Bank officer Bülent İnce stated that his family came from İstanbul to Çanakkale to see historical and tourist sites and said: “We would normally go to Antalya on every holiday, but this year my children wanted to come here. They had seen the movie ‘Troy,’ which they liked very much, and we decided to come here. Actually, I had visited this place with my friends before the movie. I wanted my kids to see this place. We first visited the Gallipoli Peninsula Historical National Park. We then crossed the strait and saw the wooden horse used in the film. Afterwards, we visited the ancient city of Troy accompanied by a guide. My wife and kids were impressed by the stories told. There are only stone monuments; it would have been better if the treasures found were exhibited here.”

A retired teacher from Germany, Henrik Würtela, who came to see the ancient city of Troy with his wife said they frequently come to Turkey and see Troy every time. Emphasizing that Troy has a very mysterious history and that mystery emerges as excavations continue, Würtela said he got to know both the ancient city of Troy very closely as well as Professor Manfred Korfmann, the deceased head of the excavation delegation, through several books he had read. Würtela went on as follows: “The youth in Germany came to understand the importance of the ancient city of Troy after watching the movie ‘Troy.’ As the wooden horse used in the film was brought here after the movie was shown in theaters, more young people came. The saddest thing here is that the treasures of ancient Troy are exhibited in other countries. We want a museum to be built here and for the artifacts to be displayed in their original place.”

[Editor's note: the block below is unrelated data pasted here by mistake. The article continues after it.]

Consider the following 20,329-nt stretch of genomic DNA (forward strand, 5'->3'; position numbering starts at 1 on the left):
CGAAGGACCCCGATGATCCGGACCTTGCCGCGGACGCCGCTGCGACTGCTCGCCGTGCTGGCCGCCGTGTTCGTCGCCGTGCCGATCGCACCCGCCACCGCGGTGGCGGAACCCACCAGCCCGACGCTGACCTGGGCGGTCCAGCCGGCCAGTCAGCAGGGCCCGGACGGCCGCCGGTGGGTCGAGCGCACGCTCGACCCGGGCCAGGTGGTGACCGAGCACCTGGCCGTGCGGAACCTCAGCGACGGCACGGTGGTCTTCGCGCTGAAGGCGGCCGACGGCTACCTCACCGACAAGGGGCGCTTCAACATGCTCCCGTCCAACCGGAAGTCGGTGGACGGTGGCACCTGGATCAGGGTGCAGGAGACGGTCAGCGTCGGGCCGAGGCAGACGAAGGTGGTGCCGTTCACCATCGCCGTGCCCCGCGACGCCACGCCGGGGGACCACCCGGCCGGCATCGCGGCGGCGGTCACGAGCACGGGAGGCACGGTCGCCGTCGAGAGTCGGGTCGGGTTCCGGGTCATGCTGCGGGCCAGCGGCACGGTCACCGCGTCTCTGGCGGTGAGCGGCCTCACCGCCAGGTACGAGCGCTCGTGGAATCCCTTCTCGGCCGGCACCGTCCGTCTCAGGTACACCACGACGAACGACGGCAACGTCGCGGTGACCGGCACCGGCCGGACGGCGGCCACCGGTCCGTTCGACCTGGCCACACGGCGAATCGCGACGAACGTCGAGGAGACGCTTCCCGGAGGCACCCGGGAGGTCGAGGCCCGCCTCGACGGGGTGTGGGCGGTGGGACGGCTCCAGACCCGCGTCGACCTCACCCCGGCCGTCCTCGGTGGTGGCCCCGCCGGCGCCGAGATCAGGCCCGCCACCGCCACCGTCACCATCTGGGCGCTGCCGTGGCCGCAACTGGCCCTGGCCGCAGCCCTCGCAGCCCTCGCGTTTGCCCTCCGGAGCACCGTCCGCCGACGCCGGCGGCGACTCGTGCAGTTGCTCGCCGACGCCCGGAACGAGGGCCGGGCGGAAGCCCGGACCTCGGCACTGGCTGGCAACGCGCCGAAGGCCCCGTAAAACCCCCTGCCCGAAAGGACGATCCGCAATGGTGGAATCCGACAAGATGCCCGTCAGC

The first official excavations in Troy were started in 1870 by Schliemann. The Trojan treasures, found in 1873, were firstly taken to Athens and then to Berlin. Dörpfeld joined the excavations in 1882 and the excavations took on a scientific aspect. Schliemann died in 1891 and Dörpfeld continued the excavations in 1893-1894 with the financial support of Schliemann’s wife, Sophia. The excavations ended at the end of 1894. The Americans again conducted excavations in 1932-1938. The excavations were restarted in 1988 by a national and international scientific team headed by Professor Manfred Korfmann with the sponsorship of Mercedes Benz and the Turkish Ministry of Culture. The Trojan excavations start in June and end in September every year.

Gallipoli Troy